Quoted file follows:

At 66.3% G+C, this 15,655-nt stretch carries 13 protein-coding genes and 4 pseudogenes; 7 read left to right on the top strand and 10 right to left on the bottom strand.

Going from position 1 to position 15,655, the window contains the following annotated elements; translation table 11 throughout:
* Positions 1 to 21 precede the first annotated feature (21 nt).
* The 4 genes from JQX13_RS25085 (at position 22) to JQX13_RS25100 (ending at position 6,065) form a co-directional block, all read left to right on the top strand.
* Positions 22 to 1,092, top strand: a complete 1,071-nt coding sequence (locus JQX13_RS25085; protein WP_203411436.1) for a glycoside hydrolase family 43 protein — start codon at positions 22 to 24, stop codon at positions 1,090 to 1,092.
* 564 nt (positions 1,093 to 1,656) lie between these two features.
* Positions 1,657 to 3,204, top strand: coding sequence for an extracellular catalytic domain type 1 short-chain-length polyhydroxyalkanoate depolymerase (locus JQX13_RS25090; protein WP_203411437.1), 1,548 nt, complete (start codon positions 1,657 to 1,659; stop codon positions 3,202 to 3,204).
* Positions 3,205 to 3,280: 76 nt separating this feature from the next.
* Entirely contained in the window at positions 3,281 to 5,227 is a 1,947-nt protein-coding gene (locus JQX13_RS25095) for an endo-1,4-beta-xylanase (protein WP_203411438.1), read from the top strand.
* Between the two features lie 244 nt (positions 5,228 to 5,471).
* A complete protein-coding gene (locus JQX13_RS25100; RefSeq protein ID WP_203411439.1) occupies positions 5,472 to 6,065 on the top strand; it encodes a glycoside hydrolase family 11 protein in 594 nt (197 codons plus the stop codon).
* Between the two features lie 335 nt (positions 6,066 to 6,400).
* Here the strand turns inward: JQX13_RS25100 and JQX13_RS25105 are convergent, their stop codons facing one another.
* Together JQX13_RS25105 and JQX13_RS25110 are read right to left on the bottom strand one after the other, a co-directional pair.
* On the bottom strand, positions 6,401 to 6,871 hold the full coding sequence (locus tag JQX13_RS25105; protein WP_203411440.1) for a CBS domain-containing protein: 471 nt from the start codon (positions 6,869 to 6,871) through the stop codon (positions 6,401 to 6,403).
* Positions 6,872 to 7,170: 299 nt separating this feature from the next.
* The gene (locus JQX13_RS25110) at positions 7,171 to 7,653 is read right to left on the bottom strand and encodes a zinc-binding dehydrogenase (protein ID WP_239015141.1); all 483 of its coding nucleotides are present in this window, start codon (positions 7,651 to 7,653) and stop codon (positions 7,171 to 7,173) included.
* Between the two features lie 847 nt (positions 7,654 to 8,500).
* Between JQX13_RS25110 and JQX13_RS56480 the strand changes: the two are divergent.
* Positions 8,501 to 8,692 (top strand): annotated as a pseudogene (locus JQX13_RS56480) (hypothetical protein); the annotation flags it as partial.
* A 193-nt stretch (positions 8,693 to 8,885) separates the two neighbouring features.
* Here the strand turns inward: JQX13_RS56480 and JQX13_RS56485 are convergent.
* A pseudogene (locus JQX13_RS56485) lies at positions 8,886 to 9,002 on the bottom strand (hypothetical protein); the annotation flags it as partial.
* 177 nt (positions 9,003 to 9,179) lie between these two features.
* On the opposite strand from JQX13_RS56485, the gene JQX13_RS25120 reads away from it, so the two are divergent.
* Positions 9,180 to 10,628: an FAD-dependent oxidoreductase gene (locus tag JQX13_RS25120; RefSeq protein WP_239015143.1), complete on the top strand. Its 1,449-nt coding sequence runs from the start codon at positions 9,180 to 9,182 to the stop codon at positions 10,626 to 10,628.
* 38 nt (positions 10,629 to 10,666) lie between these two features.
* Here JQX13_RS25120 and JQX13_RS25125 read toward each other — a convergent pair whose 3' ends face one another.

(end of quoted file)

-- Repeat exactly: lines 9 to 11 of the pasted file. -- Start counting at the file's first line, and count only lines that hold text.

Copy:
* Entirely contained in the window at positions 3,281 to 5,227 is a 1,947-nt protein-coding gene (locus JQX13_RS25095) for an endo-1,4-beta-xylanase (protein WP_203411438.1), read from the top strand.
* Between the two features lie 244 nt (positions 5,228 to 5,471).
* A complete protein-coding gene (locus JQX13_RS25100; RefSeq protein ID WP_203411439.1) occupies positions 5,472 to 6,065 on the top strand; it encodes a glycoside hydrolase family 11 protein in 594 nt (197 codons plus the stop codon).